Exhibition and lecture series by winners of the 25th annual Young Architects Competition

The Architectural League is pleased to announce the winners of its 25th annual competition for young architects and designers. An exhibition of work by the winners will open to the public on April 27, 2006 at the Urban Center, 457 Madison Avenue, New York City, and will remain on display through June 14. The gallery is open weekdays (except Thursdays) and Saturdays from 11:00am to 5:00pm. The exhibition will also be open on the evenings of the lectures. Admission is free.

Competition winners will present their work in lectures followed by receptions. All lectures will begin at 6:30pm at the Urban Center. Admission is free and reservations are not required. The schedule is as follows. Thursday, April 27: Yansong Ma and Yosuke Hayano of Ann Arbor’s MAD office, and Betsy and Shane Williamson of Toronto’s williamson.williamson. Thursday, May 4: Craig Borum and Karl Daubmann of Ann Arbor’s PLY Architecture, and Julio Salcedo of New York City/Madrid. Thursday, May 11: Julie Beckman and Keith Kaseman of Alexandria’s KBAS, and David Benjamin and Soo-in Yang of New York’s The Living.

Participants in the League’s annual Young Architects Forum are chosen through a portfolio competition, announced by a call for entries published each fall. Entrants, who must be ten years or less out of undergraduate or graduate school and live in North America, submit a portfolio of their work, accompanied by a short text that addresses the competition theme. Winners receive an honorarium, exhibit their work and present a lecture. Winners’ designs will be displayed on the Architectural League’s website (www.archleague.org) and in a catalogue to be published by Princeton Architectural Press.

The theme for the competition is selected by the Young Architects Committee and changes every year, to reflect current issues in architectural design and theory. Recent competition themes have included “inhabiting identity,” “ifthen,” and “situating.” The committee, a group selected each year from past participants in the Young Architects Forum, also invites distinguished members of the design community to serve with them on the jury. This year, in addition to committee members Douglas Gauthier, Naji Mouajes, and Beth Weinstein, the jury include Craig Dykers, Craig Konyk, Monica Ponce de Leon, and Sarah Sze.

The competition theme creates a rubric for entrants to frame their portfolios and critically evaluate their work. “Instability,” as defined by the Young Architects committee, embodies the multiple meanings tied to a period of social, political and climatic flux and asks entrants to consider the role of flexible design methodologies in their work. The committee posed a series of questions for entrants to address: Are flexible methods a necessary response to unstable conditions and an essential component of design practice? Have borrowed terminologies, ad hoc techniques, and structural improvisations become legitimate tactics evolving askew from prescribed methodologies and familiar forms? What is the value of these design tools in relationship to aesthetics? How might young architects tap into new temporal alliances, challenge preset programs, and reimagine well-established forms to situate their architectural practice?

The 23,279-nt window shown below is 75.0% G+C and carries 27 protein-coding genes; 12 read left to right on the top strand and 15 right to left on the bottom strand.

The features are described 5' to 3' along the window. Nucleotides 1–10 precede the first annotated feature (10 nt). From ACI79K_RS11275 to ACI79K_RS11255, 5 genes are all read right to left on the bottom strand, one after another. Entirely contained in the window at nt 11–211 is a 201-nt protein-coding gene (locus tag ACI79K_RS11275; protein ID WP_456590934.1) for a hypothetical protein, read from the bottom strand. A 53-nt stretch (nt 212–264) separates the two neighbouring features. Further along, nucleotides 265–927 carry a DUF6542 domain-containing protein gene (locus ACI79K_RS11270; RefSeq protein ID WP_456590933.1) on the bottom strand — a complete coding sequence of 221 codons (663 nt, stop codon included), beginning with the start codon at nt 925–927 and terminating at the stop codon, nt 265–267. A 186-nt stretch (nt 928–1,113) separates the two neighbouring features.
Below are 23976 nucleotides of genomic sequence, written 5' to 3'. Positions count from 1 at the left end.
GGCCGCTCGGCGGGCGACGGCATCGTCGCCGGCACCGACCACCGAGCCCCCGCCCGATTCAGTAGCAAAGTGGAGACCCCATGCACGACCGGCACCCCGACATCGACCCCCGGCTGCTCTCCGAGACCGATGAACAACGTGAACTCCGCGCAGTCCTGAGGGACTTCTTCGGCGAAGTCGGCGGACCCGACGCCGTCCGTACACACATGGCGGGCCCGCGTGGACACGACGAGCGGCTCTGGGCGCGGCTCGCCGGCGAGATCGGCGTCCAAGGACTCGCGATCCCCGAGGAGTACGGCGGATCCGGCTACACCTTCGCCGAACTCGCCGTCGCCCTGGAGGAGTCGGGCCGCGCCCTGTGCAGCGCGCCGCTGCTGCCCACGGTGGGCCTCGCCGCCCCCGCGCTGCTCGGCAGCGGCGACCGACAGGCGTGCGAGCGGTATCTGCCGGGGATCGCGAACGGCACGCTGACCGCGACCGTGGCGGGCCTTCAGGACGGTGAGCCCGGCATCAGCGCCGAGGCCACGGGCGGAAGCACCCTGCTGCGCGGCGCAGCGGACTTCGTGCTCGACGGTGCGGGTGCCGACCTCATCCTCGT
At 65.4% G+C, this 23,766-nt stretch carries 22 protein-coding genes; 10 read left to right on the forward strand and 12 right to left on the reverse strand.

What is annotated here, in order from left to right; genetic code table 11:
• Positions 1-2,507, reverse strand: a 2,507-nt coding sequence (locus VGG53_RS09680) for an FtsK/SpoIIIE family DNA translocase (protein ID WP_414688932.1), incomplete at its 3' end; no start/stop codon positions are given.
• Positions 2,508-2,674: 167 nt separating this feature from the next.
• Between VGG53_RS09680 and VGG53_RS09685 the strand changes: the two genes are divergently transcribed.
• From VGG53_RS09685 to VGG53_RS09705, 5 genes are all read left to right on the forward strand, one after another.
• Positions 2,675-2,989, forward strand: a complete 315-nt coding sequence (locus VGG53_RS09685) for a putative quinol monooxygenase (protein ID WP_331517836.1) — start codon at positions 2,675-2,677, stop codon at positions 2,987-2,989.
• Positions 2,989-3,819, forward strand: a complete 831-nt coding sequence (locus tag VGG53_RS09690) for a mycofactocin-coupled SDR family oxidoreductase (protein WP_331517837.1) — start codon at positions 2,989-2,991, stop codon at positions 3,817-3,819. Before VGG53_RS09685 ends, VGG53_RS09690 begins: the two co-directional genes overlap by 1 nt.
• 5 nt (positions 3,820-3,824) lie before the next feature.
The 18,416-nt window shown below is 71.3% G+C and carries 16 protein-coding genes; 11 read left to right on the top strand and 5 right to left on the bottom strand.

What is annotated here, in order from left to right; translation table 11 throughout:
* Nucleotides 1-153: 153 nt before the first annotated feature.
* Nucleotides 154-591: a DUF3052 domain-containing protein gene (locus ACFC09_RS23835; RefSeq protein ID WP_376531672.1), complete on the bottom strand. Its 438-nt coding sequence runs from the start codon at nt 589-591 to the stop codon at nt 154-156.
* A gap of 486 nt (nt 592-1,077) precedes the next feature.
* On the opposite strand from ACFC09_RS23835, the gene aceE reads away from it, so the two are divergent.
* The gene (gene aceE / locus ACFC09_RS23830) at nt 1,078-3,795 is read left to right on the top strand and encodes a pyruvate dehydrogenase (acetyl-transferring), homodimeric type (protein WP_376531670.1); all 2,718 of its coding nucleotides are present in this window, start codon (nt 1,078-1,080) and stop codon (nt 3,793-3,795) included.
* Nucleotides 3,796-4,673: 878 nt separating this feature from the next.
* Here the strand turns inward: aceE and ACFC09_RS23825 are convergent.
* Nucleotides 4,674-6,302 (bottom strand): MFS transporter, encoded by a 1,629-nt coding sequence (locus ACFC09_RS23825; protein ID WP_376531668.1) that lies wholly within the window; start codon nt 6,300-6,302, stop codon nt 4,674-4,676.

Toronto-based Betsy and Shane Williamson are the principals of williamson.williamson, which they founded in 2002. Ranging in scale from furniture and installations to buildings and urban proposals, the Toronto studio’s work “incorporates design methodologies associated with computation and digital fabrication” to critically engage “traditional modes of construction and tectonic expression.” Recent projects include Dog/Trot, a house on an island in Orillia, Ontario, and STOCK SPACE, an exhibition of four concept spaces at the Toronto Interior Design Show in 2005. williamson.williamson was a finalist in the Burnham Prize Competition for Urban Waterways: The Chicago River Project in 2004, and in the Pentagon Memorial Competition in 2002. Their Door with Peephole was exhibited at the Mercer Union in Toronto, and their entry in New York’s City Lights competition was shown at the Museum of the City of New York in 2004. Betsy Williamson received a Bachelor of Arts from Barnard College and Shane Williamson received a Bachelor of Science from the Georgia Institute of Technology. Both received Masters of Architecture from the Harvard University Graduate School of Design. Shane is an Assistant Professor at the Faculty of Architecture, Landscape and Design at the University of Toronto, and Betsy is employed with Shim-Sutcliffe Architects in Toronto.